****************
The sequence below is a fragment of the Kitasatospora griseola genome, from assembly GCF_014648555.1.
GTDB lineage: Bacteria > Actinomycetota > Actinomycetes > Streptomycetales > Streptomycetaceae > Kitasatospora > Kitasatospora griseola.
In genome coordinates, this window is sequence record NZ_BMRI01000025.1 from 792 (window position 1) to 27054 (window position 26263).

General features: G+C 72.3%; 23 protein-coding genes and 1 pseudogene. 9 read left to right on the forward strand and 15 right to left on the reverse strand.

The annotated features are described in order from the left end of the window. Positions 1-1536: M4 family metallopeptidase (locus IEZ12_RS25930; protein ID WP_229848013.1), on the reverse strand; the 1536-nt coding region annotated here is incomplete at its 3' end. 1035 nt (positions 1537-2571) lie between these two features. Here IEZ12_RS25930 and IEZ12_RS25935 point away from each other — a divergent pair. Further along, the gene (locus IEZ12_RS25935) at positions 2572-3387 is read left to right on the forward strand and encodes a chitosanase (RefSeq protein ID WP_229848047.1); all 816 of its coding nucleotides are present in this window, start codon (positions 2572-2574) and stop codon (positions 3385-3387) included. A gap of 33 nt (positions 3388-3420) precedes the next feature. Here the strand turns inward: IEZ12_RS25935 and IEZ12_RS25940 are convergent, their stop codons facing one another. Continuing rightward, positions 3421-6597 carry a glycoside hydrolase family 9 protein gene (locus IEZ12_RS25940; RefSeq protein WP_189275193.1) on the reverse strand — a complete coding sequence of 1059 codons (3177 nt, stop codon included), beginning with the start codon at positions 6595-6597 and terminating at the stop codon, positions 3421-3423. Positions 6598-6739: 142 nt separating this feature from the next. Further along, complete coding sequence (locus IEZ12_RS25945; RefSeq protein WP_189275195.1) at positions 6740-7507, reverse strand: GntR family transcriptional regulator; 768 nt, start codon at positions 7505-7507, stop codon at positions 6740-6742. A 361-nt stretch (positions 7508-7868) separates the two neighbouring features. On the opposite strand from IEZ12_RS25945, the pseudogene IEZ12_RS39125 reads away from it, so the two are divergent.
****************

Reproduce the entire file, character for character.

The sequence below is a fragment of the Kitasatospora griseola genome, from assembly GCF_014648555.1.
GTDB lineage: Bacteria > Actinomycetota > Actinomycetes > Streptomycetales > Streptomycetaceae > Kitasatospora > Kitasatospora griseola.
In genome coordinates, this window is sequence record NZ_BMRI01000025.1 from 792 (window position 1) to 27054 (window position 26263).

General features: G+C 72.3%; 23 protein-coding genes and 1 pseudogene. 9 read left to right on the forward strand and 15 right to left on the reverse strand.

The annotated features are described in order from the left end of the window. Positions 1-1536: M4 family metallopeptidase (locus IEZ12_RS25930; protein ID WP_229848013.1), on the reverse strand; the 1536-nt coding region annotated here is incomplete at its 3' end. 1035 nt (positions 1537-2571) lie between these two features. Here IEZ12_RS25930 and IEZ12_RS25935 point away from each other — a divergent pair. Further along, the gene (locus IEZ12_RS25935) at positions 2572-3387 is read left to right on the forward strand and encodes a chitosanase (RefSeq protein ID WP_229848047.1); all 816 of its coding nucleotides are present in this window, start codon (positions 2572-2574) and stop codon (positions 3385-3387) included. A gap of 33 nt (positions 3388-3420) precedes the next feature. Here the strand turns inward: IEZ12_RS25935 and IEZ12_RS25940 are convergent, their stop codons facing one another. Continuing rightward, positions 3421-6597 carry a glycoside hydrolase family 9 protein gene (locus IEZ12_RS25940; RefSeq protein WP_189275193.1) on the reverse strand — a complete coding sequence of 1059 codons (3177 nt, stop codon included), beginning with the start codon at positions 6595-6597 and terminating at the stop codon, positions 3421-3423. Positions 6598-6739: 142 nt separating this feature from the next. Further along, complete coding sequence (locus IEZ12_RS25945; RefSeq protein WP_189275195.1) at positions 6740-7507, reverse strand: GntR family transcriptional regulator; 768 nt, start codon at positions 7505-7507, stop codon at positions 6740-6742. A 361-nt stretch (positions 7508-7868) separates the two neighbouring features. On the opposite strand from IEZ12_RS25945, the pseudogene IEZ12_RS39125 reads away from it, so the two are divergent.